Happy National Day Singapore! Before the 21 gun salute goes off and the spectacular fireworks light up the skyline, here’s some amazing things you may not know about Singapore’s housing landscape.
10 Fun Facts About Singapore’s Housing this National Day
- Singapore has the third highest population density in the world
There are an estimated 7,987.52 people per square kilometre in Singapore, which, uh, really explains the low crime rate. Only Macau and Monaco beat us, at number one and two respectively (as if this is a competition we really want to win).Don’t count on living space here getting too cheap!
- We have the second highest rate of home ownership in the world
As of 2015, we have the second highest rate of home ownership globally. 90.8 per cent of Singaporeans own their homes. The only country that topped us was Romania (96.4 per cent).
- The void deck is our most underrated architectural achievement
The void decks in HDB flats are a uniquely Singaporean innovation. Apart from providing room for communal activities, they serve a vital but often unnoticed purpose:
If not for those void decks, you couldn’t walk through the blocks. You’d have to walk around them. Think for a moment how inconvenient that would be.
- Back in the 1960s, public housing was intended for only the poorest Singaporeans
Way back in the ‘60s, public housing wasn’t meant for most of the country. It was a social support scheme for low income Singaporeans only.
Today, public housing is used by some 82 per cent of Singaporeans, and it’s no longer just about the poor. There are a wide range of HDB housing types for different income groups, and HDB’s aim is to provide all Singaporeans with affordable homes.
- Only millennial flats have a letter
You can identify which flats in Singapore were built at the turn of the millennium. If a flat has a letter, such as 37B instead of just numbers, it was almost certainly built after the year 2000 (with some rare exceptions). Multi-storey carparks, however, only have three numbers.
- Singapore mortgages have no perpetual fixed rates
Singapore is one of the few countries where banks don’t have perpetual fixed interest rates for mortgages. Even our fixed rate mortgages only last for a certain number of years (typically three to five), before they revert to a floating rate.
HDB loans are different – the interest rate is always 0.1 per cent above the prevailing CPF Ordinary Account rate, which is reviewed quarterly (but it hasn’t changed in a very long time). It currently stands at around 2.6 per cent.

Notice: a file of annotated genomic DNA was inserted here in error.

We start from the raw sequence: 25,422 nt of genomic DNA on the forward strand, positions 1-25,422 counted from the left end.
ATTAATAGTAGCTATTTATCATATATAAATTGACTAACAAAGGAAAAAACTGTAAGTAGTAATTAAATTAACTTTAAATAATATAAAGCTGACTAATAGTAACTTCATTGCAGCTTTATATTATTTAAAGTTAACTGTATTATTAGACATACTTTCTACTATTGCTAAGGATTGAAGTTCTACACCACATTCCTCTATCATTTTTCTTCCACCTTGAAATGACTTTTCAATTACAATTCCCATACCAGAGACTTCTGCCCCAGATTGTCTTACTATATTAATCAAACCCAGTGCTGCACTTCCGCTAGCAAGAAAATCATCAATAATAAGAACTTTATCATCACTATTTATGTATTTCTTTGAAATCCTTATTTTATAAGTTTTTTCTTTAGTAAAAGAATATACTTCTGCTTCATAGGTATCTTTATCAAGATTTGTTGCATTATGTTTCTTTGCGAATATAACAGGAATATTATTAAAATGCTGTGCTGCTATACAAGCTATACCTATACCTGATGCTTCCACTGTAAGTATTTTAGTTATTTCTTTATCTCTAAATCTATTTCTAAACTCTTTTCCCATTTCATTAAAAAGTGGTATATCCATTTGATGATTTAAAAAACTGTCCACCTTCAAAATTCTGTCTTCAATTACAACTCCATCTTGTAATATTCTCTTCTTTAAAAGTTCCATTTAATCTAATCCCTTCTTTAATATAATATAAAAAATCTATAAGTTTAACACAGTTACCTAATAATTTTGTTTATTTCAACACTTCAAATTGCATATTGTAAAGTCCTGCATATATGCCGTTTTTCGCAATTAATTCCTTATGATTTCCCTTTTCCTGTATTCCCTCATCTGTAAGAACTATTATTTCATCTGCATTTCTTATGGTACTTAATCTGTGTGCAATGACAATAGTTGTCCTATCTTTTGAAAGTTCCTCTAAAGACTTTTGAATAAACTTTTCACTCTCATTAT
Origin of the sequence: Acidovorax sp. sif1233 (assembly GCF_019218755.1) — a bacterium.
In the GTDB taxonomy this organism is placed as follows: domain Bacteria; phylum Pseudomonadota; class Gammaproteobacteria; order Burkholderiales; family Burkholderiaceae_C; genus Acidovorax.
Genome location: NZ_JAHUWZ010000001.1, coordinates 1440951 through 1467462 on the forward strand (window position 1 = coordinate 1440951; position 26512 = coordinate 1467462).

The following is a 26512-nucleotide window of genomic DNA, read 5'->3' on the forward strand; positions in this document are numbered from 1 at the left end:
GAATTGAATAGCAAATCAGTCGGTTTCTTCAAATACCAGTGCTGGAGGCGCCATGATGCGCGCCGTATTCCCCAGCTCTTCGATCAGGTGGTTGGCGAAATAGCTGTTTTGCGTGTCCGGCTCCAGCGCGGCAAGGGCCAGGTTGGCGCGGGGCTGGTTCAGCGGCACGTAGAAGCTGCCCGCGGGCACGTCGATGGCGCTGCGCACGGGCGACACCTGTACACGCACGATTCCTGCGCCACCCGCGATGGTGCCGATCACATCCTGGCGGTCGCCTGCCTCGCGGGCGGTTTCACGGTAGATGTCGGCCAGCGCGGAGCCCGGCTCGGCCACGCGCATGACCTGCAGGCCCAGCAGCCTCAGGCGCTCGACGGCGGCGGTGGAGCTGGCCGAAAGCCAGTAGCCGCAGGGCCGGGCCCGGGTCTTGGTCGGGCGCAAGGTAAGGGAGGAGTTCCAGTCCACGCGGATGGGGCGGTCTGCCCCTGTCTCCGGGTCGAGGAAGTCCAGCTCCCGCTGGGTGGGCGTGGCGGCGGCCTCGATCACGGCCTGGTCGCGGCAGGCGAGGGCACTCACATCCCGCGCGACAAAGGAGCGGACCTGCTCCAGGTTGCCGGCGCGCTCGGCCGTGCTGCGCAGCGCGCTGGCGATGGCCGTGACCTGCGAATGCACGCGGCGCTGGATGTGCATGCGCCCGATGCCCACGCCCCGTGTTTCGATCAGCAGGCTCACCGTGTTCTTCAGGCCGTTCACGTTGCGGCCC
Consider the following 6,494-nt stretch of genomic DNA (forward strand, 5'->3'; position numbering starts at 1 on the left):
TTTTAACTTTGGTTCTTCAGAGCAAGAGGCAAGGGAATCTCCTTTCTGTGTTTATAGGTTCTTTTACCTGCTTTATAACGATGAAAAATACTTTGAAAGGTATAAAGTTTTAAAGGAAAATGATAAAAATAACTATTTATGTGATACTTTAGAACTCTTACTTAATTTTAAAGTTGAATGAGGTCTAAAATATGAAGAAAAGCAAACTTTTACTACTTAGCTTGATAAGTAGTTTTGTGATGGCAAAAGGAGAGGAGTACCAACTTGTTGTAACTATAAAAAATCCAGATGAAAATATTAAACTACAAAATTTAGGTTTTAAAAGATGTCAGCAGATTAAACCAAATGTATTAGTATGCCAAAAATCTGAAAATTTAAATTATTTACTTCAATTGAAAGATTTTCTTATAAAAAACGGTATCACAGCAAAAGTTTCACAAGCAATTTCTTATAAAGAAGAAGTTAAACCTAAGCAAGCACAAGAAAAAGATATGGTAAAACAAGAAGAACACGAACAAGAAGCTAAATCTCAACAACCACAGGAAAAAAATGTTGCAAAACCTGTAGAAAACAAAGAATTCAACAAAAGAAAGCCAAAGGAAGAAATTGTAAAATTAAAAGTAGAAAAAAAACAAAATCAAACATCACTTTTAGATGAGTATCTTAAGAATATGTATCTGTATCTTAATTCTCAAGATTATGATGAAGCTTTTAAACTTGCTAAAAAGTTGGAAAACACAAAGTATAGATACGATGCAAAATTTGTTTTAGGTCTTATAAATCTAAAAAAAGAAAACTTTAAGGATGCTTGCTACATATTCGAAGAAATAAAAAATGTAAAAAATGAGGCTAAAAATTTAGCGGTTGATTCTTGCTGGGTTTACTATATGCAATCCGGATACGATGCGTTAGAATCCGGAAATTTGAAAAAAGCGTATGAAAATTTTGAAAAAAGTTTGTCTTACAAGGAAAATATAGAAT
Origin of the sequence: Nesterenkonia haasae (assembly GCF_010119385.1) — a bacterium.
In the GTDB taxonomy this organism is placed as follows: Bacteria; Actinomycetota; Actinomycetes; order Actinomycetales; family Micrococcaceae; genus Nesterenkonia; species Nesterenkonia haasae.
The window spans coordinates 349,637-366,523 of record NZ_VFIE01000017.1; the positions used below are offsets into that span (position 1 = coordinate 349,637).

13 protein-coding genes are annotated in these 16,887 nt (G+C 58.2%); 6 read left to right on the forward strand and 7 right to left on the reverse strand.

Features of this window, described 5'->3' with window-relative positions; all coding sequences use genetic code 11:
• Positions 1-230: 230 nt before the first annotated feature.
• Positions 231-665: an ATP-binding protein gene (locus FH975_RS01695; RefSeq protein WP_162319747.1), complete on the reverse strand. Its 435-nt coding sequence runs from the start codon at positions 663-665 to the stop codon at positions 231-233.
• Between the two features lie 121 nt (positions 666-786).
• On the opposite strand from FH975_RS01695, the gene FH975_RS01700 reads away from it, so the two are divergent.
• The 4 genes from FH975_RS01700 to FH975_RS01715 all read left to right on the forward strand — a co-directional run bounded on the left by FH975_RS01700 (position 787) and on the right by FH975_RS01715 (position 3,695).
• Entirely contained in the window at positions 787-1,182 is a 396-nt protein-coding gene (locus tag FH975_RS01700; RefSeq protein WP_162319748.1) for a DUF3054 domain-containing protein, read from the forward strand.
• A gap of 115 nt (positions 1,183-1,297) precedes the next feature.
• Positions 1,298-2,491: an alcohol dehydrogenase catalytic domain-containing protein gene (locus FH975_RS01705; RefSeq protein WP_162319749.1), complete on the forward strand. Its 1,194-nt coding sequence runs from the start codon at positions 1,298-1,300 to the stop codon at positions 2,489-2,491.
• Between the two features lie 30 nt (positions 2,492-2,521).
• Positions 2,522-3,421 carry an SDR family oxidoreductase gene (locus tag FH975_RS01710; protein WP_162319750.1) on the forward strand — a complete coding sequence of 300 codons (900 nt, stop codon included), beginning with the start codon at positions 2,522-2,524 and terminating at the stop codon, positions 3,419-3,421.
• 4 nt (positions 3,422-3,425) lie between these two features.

- Pearl Bank Apartment was the tallest building in South-East Asia, back in 1976
This is the apartment block that’s built like an almost enclosed circle, near Pearl Centre in the Outram area. It was a great architectural achievement in its day, much like Freddy Mercury’s hair. There was no taller building in South East Asia, and its unique, semi-circular construction has never been duplicated in Singapore. I daresay, the building may one day gain conservation status.
- The Dragon playground at Toa Payoh is an icon even in other parts of the world
The iconic Dragon playground is a noted architectural feature, even in many other countries. Designed by interior architect Khor Ean Ghee in 1979, these playgrounds have unexpectedly become cultural mementos.They were phased out in 1993 for safety reasons, and the one in Toa Payoh Lorong 1 narrowly escaped demolition.
- Tiong Bahru Block 78 has three different street addresses
Block 78 in Tiong Bahru is at:
– 78 Moh Guan Terrace.
– 78 Yong Siak Street.
– 78 Guan Chaun Street.
It’s also a McDelivery guy’s worst nightmare. It is the only building in Singapore that has three street addresses, due to its odd placement and horseshoe-shaped design.
- The only HDB estate with a non-crazy numbering system is Toa Payoh
Toa Payoh, which became a new town in 1965, is the only new town where the blocks are sensibly numbered from 1 to 260. From the 1970s onward, HDB used the three-number system where the first number designates the neighbourhood, and the remaining two designate the block.
(From 2000 onwards they add a letter, see point 5).
With that, we would like to wish our readers and leaders (we hope some of you read this blog) a very Happy National Day!